Never before published, the final work of one of America's greatest writers
A Father's Law is the novel Richard Wright, acclaimed author of Black Boy and Native Son, never completed. Written during a six-week period near the end of his life, it appears in print for the first time, an important addition to this American master's body of work, submitted by his daughter and literary executor, Julia, who writes:
It comes from his guts and ends at the hero's "breaking point." It explores many themes favored by my father like guilt and innocence, the difficult relationship between the generations, the difficulty of being a black policeman and father, the difficulty of being both those things and suspecting that your own son is the murderer. It intertwines astonishingly modern themes for a novel written in 1960.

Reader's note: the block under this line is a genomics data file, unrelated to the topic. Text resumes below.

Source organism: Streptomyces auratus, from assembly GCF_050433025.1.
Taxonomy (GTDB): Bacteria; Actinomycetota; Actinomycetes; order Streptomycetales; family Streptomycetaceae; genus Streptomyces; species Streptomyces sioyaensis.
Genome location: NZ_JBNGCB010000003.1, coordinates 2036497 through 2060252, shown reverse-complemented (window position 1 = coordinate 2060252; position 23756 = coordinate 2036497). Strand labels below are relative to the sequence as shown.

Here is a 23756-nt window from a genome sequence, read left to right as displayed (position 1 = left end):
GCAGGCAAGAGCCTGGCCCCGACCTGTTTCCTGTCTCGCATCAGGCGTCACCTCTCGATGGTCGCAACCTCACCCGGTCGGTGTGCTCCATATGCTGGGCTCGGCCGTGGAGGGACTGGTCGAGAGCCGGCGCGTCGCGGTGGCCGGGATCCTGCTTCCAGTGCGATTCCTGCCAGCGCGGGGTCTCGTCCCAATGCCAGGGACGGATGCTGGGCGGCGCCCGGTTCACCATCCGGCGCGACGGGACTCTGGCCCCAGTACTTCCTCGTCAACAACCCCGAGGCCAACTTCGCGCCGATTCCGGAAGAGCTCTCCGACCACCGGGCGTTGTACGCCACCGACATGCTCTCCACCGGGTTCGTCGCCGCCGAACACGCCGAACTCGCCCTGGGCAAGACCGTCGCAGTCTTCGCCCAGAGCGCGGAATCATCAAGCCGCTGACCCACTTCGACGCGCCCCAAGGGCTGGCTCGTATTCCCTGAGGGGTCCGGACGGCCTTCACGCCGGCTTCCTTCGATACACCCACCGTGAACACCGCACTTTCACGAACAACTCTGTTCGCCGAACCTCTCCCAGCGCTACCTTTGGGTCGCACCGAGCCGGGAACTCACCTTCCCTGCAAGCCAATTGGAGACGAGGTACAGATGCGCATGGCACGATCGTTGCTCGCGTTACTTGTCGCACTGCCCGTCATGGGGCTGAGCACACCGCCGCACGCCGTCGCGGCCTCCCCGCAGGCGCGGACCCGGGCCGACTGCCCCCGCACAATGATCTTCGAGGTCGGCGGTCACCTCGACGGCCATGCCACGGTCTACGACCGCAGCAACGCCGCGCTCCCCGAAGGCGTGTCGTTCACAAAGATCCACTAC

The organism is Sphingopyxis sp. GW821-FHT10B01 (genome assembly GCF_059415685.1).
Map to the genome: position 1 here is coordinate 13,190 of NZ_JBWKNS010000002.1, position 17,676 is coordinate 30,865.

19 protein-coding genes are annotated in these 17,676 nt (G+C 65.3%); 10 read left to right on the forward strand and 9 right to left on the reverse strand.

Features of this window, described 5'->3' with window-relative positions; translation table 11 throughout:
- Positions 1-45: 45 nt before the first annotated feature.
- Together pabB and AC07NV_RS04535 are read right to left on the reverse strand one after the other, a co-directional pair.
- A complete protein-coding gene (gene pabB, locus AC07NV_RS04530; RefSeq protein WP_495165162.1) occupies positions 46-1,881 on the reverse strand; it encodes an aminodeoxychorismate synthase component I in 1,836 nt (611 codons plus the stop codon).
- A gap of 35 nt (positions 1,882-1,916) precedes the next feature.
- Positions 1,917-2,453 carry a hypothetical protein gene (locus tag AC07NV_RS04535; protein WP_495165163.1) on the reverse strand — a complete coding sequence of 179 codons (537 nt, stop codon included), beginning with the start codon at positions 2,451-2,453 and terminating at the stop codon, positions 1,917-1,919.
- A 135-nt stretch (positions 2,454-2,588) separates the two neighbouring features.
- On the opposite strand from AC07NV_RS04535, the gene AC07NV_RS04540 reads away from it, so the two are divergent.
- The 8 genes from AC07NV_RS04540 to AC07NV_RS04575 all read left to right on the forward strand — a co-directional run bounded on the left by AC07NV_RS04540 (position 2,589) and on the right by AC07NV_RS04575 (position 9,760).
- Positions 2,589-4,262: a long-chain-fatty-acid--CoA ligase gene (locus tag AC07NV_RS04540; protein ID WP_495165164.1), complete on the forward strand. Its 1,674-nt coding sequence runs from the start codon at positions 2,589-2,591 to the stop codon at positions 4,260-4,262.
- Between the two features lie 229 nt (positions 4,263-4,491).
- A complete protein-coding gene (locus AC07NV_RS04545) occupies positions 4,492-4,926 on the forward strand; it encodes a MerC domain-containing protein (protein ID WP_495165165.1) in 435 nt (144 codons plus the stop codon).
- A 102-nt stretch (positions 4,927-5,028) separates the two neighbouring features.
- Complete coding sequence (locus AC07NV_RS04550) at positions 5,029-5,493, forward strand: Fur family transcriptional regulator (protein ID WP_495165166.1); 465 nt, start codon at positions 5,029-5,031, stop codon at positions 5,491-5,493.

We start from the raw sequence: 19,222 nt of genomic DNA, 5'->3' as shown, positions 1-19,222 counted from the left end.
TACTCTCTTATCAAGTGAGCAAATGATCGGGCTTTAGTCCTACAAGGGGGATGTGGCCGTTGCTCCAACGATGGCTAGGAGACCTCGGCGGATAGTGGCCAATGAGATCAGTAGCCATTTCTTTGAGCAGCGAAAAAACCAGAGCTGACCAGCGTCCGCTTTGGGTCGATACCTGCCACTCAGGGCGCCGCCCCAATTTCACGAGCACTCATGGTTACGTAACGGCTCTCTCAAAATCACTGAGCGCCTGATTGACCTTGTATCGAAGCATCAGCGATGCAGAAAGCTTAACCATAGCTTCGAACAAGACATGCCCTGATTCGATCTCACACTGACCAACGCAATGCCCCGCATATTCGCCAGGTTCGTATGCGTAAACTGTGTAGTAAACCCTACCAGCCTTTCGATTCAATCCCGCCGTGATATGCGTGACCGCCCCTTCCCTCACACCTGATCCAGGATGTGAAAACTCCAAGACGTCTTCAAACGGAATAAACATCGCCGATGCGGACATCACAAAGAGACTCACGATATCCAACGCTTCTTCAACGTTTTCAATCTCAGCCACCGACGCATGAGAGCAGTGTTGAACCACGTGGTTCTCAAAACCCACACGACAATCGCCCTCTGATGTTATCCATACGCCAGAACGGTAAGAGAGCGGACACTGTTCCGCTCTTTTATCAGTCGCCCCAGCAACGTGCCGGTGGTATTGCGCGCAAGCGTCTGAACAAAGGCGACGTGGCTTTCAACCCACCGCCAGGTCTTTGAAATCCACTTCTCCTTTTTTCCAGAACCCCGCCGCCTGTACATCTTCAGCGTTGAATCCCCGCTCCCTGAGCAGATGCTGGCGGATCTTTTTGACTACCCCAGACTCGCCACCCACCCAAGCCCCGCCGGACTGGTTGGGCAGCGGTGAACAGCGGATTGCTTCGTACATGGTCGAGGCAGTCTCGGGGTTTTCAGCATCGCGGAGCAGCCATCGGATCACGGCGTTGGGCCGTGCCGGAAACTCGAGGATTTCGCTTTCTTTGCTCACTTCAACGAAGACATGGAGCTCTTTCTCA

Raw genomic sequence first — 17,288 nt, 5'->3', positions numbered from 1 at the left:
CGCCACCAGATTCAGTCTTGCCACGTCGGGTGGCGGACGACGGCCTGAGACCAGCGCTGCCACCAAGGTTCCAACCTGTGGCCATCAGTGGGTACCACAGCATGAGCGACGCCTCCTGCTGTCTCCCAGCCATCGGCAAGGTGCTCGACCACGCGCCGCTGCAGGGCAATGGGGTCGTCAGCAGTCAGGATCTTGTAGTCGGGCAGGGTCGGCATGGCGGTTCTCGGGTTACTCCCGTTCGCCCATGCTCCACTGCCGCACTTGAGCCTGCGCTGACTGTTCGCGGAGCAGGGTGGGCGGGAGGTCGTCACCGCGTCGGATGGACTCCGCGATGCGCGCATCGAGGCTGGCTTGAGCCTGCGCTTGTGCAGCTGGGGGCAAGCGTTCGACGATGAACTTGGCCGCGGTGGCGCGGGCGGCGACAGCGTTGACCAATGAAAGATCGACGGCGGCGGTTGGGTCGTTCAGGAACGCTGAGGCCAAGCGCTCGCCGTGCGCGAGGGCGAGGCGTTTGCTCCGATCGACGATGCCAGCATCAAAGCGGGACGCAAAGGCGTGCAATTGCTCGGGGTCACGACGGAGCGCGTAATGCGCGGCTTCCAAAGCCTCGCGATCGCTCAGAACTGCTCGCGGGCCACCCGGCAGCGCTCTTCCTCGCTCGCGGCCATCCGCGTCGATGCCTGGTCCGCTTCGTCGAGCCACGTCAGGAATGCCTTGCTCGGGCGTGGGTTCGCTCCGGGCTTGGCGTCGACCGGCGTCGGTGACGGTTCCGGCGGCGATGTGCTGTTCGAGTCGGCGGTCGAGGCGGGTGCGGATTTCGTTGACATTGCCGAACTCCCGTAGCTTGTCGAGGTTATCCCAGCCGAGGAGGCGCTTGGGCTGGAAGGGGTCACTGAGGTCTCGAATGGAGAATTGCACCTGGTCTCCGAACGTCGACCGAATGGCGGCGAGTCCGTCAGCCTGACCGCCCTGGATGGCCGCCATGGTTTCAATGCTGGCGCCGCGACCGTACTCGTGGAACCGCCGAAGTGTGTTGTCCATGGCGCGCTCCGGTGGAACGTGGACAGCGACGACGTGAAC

Prescient, raw, powerful, and fascinating, A Father's Law is the final gift from a literary giant.
Posthumously released novels are published with great fanfare, but rarely live up to the hype or readers' expectations. On the surface, they seem to be packaged events for literary and cultural historians to dissect, rather than works of literature to be enjoyed. Happily, Richard Wright's A Father's Law, which is being published for the first time on the centennial of his birth, is not just a book for critical theorists, nor is it a book that disappoints. Like Native Son, Black Boy and Uncle Tom's Children, A Father's Law explores the inner conflicts and challenges faced by black Americans as they make their way through a society dominated by white privilege. It is by no means a perfect novel, and it has gaps in its narrative like other unfinished works. But what the book lacks in polish and gloss, it makes up for in the strength and pull of its story, which is surprisingly contemporary for one written close to half a century ago.